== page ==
It was said recently that sleep was the new status symbol. This is no surprise considering how elusive quality sleep is these days with an estimated 1 in 3 Australians not getting enough of the recommended amount.² With World Mental Health Day around the corner, it’s worth pondering just how critical is sleep to our mental health?
World Mental Health Day is 10 October and Mental Health Week is 7 - 14 October. With 1 in 5 Australians still experiencing a mental health issue, it is likely that each of us will know someone who may be struggling with a mental health issue.
We know that poor sleep is linked to some specific mental health conditions including depression. But when it comes to everyday physical, emotional and cognitive performance, the adverse impacts can be much broader, leading to outcomes that do not help our mental wellbeing.
Lack of sleep or poor quality sleep can cause low or unstable moods, difficulty concentrating, increased appetite, sugar and caffeine cravings, weight gain, poor decision making, impaired memory, reduced productivity, low energy levels, increased stress, impaired immune function and reduced ability to think clearly!
On the flipside, good quality sleep has been shown to increase cognitive performance. During sleep, our brain processes the information and experiences of the day and consolidates memories. When we get a good sleep, we wake up feeling refreshed, prepared to concentrate, make decisions, and engage fully at work or in our personal lives.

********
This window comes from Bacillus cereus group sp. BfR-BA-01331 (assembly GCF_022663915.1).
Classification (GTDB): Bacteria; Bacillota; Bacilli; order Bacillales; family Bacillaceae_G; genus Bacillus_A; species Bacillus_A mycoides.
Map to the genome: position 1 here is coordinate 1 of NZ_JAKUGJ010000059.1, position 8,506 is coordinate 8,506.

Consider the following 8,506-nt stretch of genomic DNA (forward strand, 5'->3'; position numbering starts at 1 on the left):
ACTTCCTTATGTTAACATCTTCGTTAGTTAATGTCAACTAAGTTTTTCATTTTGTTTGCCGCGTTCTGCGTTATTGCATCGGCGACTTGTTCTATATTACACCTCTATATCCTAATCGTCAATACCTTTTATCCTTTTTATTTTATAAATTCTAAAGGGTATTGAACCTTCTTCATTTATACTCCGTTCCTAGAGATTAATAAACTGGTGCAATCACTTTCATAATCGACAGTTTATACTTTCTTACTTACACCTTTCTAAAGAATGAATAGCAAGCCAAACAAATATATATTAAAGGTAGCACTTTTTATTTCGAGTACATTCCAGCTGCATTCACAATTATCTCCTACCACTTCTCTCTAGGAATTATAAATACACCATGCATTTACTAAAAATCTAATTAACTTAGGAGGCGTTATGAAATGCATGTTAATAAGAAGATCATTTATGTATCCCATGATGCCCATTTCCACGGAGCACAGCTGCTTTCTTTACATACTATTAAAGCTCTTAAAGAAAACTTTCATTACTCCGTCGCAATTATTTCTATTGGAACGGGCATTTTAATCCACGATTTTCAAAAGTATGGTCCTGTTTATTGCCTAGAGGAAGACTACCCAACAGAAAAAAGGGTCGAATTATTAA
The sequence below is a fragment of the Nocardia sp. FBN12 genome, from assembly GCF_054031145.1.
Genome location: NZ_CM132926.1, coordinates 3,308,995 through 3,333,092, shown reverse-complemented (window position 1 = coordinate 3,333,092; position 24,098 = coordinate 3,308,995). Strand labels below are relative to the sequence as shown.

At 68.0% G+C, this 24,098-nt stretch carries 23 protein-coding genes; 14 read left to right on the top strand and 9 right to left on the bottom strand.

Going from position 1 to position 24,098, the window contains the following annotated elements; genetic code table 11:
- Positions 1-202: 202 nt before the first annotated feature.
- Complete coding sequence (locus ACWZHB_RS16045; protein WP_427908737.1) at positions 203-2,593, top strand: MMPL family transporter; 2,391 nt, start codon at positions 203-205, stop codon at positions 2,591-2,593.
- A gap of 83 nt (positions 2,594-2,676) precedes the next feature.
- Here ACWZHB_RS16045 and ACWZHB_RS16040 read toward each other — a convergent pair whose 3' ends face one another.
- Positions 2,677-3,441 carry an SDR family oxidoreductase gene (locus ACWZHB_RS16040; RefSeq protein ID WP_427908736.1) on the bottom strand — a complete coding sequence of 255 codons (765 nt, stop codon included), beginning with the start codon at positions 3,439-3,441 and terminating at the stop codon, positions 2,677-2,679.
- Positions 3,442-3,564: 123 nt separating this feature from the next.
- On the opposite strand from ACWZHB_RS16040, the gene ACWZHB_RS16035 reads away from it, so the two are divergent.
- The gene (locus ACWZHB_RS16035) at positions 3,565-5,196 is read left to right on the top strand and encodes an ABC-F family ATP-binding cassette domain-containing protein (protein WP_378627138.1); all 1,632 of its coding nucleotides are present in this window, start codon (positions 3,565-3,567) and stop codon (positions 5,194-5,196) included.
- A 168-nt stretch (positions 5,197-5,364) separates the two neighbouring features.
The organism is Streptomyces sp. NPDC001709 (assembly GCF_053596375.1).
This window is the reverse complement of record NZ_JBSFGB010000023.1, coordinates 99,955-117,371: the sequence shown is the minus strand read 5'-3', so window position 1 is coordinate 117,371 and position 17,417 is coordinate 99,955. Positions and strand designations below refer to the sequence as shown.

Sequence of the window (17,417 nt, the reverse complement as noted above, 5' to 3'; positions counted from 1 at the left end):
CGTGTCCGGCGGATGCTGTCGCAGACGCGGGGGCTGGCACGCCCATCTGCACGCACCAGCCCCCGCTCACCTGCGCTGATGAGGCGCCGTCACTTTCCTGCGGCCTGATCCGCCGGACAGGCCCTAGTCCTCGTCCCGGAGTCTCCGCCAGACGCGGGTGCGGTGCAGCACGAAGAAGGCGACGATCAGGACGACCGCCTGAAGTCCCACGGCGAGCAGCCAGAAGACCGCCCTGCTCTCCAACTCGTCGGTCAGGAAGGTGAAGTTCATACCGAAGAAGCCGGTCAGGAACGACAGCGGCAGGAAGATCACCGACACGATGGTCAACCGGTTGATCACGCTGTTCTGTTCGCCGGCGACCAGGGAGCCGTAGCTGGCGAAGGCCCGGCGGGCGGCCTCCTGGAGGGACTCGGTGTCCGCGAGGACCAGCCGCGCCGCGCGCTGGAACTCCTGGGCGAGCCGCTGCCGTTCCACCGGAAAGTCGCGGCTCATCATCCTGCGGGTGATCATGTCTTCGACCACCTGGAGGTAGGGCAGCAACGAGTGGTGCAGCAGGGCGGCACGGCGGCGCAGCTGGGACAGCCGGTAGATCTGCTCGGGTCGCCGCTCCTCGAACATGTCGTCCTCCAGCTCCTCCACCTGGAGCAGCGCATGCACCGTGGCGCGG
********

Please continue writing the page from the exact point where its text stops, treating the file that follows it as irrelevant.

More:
Sleep is often the first thing we compromise when we are busy, and the busier we get the greater the tendency to view sleep as a luxury. But far from being a luxury, getting good quality sleep is a necessity for our health, wellbeing and performance. Let’s take a look at some simple strategies for getting a sound sleep.
Recent research indicates that mental health is the number one reason for people seeing their doctor.¹
Sound sleep is a foundation for enhanced productivity and performance, and helps us to manage our stress and energy levels. This makes us better able to process complex information, assess risks more accurately, hold our attention span for longer, make decisions more swiftly, and even boosts our brain’s capacity to be innovative and to effectively communicate with others³.
5 Tips for a good night’s sleep
Limit technology in the evening. Research has shown that heavy technology use, particularly in the evening, is linked to poor sleep quality and an increase in sleep disorders.⁴ The particular kind of light emitted from mobile phone, computer and television screens affects the production of our sleep hormone melatonin, and throws off our bodies natural circadian rhythm of sleep and waking. This may make it difficult for us to get to sleep and have a deep, restorative sleep. Try keeping technology use to a minimum in the evenings and avoid it entirely, where possible, for two hours before bedtime.